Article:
The largest urban renewal project in the nation's history has officially come to an end.
Half a century after beginning the remaking of Philadelphia's Eastwick section - over the protests of residents, more than 8,000 of whom were displaced in the process - the Philadelphia Redevelopment Authority and a developer have reached a settlement to end that 1961 redevelopment deal.
Community members and environmental activists cheered at the close of a special meeting Wednesday, as PRA's board agreed to pay $5 million to New Eastwick Corp., a joint venture of Korman Corp., to buy out its interest in the last 135 acres of vacant land.
That clears the way for what PRA executive director Brian Abernathy pledged will be a community-driven planning process - a first for the neighborhood.
"This gives us the opportunity to start over and get it right," said PRA board chairman James Cuorato.
The urban renewal agreement had granted the developer the option to build on more than 2,000 acres. It eventually built 3,000 homes, 1,100 apartments, two shopping centers and an airport hotel complex - an overall success according to Abernathy.
But, during that process, the community was a "war zone," said Terry Williams, president of Eastwick Friends and Neighbors Coalition. He said his family was displaced from three different homes in Eastwick when he was between the ages of 6 and 16.
"It was traumatic. I really saw the pressure my parents were under being forced to find another place for us to live," he said.
It was in part because of that legacy that community members and environmentalists had protested Korman's most recent proposal, in 2013, to build an apartment complex on the last 135 acres of land in Eastwick.
They also feared it would exacerbate already-significant flooding in the area, and harm the adjacent John Heinz National Wildlife Refuge. The neighborhood is within a floodplain, as much of it was marshland before it was filled and leveled for development. It also borders two Superfund sites, which means residents fear floodwaters from the Cobbs and Darby creeks could wash in untold toxins.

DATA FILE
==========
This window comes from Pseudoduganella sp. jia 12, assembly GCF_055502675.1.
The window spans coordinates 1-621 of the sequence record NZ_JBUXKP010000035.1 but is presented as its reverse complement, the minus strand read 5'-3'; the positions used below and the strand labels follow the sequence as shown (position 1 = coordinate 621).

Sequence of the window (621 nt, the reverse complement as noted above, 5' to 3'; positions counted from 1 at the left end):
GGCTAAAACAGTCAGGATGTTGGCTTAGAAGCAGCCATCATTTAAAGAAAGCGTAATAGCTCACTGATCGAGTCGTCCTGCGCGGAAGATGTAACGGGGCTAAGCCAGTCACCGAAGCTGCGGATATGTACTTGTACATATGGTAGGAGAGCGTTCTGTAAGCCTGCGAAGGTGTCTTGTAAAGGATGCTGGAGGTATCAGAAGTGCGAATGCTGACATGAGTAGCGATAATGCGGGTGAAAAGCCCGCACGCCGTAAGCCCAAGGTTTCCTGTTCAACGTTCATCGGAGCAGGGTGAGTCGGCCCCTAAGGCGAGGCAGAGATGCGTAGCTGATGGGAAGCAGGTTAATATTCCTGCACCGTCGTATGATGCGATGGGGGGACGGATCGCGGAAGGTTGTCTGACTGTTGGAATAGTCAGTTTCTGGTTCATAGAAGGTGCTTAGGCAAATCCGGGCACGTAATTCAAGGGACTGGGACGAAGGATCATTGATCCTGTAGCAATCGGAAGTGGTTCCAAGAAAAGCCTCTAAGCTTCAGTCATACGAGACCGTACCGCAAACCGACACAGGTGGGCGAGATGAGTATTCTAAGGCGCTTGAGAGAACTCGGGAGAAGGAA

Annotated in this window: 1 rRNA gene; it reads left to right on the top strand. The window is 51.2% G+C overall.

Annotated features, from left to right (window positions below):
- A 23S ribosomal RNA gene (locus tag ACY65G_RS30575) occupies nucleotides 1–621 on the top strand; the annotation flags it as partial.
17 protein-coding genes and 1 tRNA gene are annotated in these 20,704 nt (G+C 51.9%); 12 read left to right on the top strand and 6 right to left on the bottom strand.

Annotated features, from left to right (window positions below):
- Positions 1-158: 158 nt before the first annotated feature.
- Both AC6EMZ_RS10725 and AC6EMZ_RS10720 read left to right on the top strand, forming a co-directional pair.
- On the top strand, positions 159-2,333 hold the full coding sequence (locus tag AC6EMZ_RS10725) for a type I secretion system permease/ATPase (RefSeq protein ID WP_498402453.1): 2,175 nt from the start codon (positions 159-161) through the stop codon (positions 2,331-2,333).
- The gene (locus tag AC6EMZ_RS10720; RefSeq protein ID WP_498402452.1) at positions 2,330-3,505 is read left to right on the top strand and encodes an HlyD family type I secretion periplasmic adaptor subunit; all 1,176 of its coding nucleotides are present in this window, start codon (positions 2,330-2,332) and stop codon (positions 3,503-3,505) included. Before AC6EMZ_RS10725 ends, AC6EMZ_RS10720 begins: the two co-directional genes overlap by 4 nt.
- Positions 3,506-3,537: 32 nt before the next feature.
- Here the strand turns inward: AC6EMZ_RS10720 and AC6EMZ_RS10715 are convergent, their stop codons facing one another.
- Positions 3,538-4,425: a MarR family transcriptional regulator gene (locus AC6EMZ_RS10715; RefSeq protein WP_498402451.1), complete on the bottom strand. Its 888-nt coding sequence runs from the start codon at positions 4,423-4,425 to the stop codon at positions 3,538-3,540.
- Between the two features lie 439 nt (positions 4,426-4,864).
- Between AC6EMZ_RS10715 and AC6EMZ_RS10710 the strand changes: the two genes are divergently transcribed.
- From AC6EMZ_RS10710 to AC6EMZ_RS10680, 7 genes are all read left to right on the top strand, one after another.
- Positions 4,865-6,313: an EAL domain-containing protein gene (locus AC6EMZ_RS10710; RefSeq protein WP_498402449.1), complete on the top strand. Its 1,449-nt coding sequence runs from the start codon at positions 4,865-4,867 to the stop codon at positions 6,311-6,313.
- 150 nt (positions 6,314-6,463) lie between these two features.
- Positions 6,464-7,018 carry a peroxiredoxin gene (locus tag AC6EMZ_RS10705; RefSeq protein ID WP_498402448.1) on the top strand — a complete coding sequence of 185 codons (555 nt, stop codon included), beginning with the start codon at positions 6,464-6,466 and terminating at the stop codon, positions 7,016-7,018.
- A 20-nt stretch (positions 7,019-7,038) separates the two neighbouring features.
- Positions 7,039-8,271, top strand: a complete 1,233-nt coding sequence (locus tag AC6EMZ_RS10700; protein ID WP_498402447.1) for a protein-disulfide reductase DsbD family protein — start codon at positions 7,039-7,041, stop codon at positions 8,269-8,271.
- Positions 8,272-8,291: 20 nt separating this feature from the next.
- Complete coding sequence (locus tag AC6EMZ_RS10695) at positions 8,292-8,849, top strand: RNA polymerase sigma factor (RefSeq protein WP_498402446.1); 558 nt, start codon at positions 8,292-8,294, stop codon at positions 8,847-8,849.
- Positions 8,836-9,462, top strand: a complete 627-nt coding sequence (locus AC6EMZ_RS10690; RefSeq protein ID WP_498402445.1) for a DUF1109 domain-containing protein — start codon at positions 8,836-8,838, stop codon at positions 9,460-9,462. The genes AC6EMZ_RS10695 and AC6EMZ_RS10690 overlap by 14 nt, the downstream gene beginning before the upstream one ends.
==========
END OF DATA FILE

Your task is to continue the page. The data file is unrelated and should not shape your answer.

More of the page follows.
In August of this year, Korman again sought to take title to the site, according to Abernathy. The PRA refused on the grounds that Korman had not produced viable plans for the site, he said.
That set off settlement negotiations. The $5 million, drawn from PRA's cash reserve, is less than some had expected.
"We think the number is below fair market value," Abernathy said.
Under the resolution adopted by PRA, the agency will convey any remaining wetlands to the city and embark on a planning process for the rest of the land.
That means residents will have a voice in their community - something they've been denied for decades, said Amy Laura Cahn, of the Public Interest Law Center, which has been working on behalf of community members.
"This means the end of an injustice that began with seizing 2,300 acres of land and displacing 8,000 people, and creating what is a lovely, quiet community but also beset with huge environmental problems," she said.
There have been conversations in the past about whether some portion of the land could be incorporated into the wildlife refuge.
Lamar Gore, refuge manager at Heinz, could not confirm that the U.S. Fish and Wildlife Service would be willing to purchase the land. But, he said, "We'd be interested to work with any party that has the land, and we'd like the community to be involved in what that looks like."